For those that are subscribed to Office 365 Home, Microsoft has announced that they are updating the contract to allow more users to access the subscription, and they’re updating the installation limits as well.

When Office 365 Home was first announced, it was $99/year and gave access to Office applications such as Word, Excel, PowerPoint, and more, plus additional OneDrive storage for each user. Although the amount of OneDrive space has changed, it’s currently 1 TB of OneDrive per person on the subscription. So in theory, you could have up to 5 TB of file stored in the cloud as well as the Office applications for up to five people.

Office was limited to 10 device installs total, and you could manage which devices were activated through the Office.com portal, but this is changing as well. Five of the devices could be PCs and the rest could be tablets or phones.

Office 365 Home Users
  Office 365 Personal Office 365 Home (Previous) Office 365 Home (New)
Office 365 Users 1 5 6
Office Apps Word
Excel
PowerPoint
OneNote
Outlook
Publisher
Access
Office Installs 1 PC/Mac, 1 tablet, and 1 phone 5 PCs/Macs, 5 tablets and 5 phones Unlimited devices, 5 signed in to Office per user
OneDrive 1 TB x 1 user 1 TB x 5 users 1 TB x 6 users
Skype minutes 60 x 1 user 60 x 5 users 60 x 6 users
Microsoft Support (Phone/Chat) Included
Price (USD) $69.99/year
$6.99/month
$99.99/year
$9.99/month
$99.99/year
$9.99/month

With the new terms, Office 365 Home is now going to cover six people instead of five, and the 1 TB of OneDrive of course extends to that sixth person, increasing the total cloud storage to 6 TB. The device limit has changed as well, with no limits to the number of devices Office is installed on, but each person will only be able to be signed into Office on five devices at a time. This is a big jump though from 10 total for all 5 people.

These new changes come with no additional cost. Office 365 Home still costs $99/year, or $9.99 per month.

Source: Microsoft

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  • trparky - Monday, September 03, 2018 - link

    Good, this makes Office 365 for home users even more of an attractive offer. Reply
  • Flunk - Monday, September 03, 2018 - link

    $69.99/year sounds pretty high for home use. Most people don't even need office at home, OpenOffice, LibreOffice or Google Docs is good enough for most uses. The bundled extras are OK, but can be had for significantly less elsewhere.

    I mean $69.99, is about what I paid for a perpetual license of Office 2013 Home I bought 5 years ago, but you're paying yearly. How much do you have to use Office to make this worthwhile? And remember, this is for non-commercial use. You can't even use it for your home business.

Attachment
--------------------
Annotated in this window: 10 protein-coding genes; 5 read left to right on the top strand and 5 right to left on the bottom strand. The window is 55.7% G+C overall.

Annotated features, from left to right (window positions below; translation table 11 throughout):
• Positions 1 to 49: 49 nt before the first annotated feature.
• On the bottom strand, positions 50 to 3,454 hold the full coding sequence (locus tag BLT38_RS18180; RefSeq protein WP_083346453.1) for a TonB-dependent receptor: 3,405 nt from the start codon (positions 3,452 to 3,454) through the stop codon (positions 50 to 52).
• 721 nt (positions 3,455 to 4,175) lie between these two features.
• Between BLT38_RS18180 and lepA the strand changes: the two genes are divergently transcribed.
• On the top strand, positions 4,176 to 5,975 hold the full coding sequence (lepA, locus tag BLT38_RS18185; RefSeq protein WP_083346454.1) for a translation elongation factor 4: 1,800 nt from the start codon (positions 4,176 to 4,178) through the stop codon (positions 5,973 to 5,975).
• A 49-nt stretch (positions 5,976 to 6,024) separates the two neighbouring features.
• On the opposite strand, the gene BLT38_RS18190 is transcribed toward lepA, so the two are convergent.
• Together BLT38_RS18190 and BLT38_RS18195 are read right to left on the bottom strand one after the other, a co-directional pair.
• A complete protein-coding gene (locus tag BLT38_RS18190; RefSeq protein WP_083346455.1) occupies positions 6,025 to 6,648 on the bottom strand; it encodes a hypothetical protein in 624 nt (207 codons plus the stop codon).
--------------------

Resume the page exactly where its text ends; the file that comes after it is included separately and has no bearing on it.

Reply
  • danielfranklin - Tuesday, September 04, 2018 - link

    Thats why the "home" or family plan is so attractive.
    When you add the cloud storage and Skype minutes to it, its quite a deal for a household.
    You also get Outlook and Publisher which doesnt come with the home perpetual licenses.
    Reply
  • Arnulf - Tuesday, September 04, 2018 - link

    How is this "attractive"? Many of us have absolutely zero use for applications like Publisher and Outlook or the bundled Skype minutes.

    I for one am glad FOSS alternatives provide literally everything I ever need (word processing with export to PDF/A, a random spreadsheet or presentation here and there, browsing and IMAP/POP3 email) and it has been this way for many years now. I've been using OOo before the LibreOffice fork (am on LibreOffice now) and Firefox/Thunderbird as Netscape Navigator replacement - all for $0.00 per year.
    Reply
  • CSMR - Tuesday, September 04, 2018 - link

    IMAP/POP email has been obsolete for 15 years and comes nowhere near activesync in functionality. Reply
  • sadsteve - Wednesday, September 05, 2018 - link

    "IMAP/POP email has been obsolete for 15 years and comes nowhere near activesync in functionality."

    I guess I'll need to inform all my email providers. They seem to support both. And for home use, either one seems completely adequate.
    Reply
  • serendip - Tuesday, September 04, 2018 - link

    The problem is that FOSS alternatives like LibreOffice don't play well on Windows tablets because the icons and UI are tiny. I end up making presentations in Libreoffice and exporting pptx files to view in the PowerPoint mobile app which has proper touch support. The Office mobile apps for Windows have a weird bug that allow you to edit and create files even without an Office 365 subscription, simply by signing in and viewing the subscription page. The edit functionality is enabled for a few days before you have to log in again. Reply
  • baka_toroi - Tuesday, September 04, 2018 - link

    Libreoffice is shit and you suggesting it as an alternative to MS Office is proof that you don't have any idea of what you're talking about.

    Thunderbird has been abandoned years ago. What the fuck is wrong with you?
    Reply
  • PeachNCream - Tuesday, September 04, 2018 - link

    Thunderbird's last stable release was on August 6, 2018. That was 24 days ago. You should try research before calling someone else out as lacking in knowledge. ;) Reply
  • lothar98 - Tuesday, September 04, 2018 - link

    I think it’s attractive as long as corporations stay tightly linked to office. No matter how tech literate I may be, I have zero desire to come home and learn a new suite when I have only a few things to do.
    If I take this a step further the same issues apply to schools. It provides no value to put a different suite in front of my son than what’s being taught at school.
    Reply

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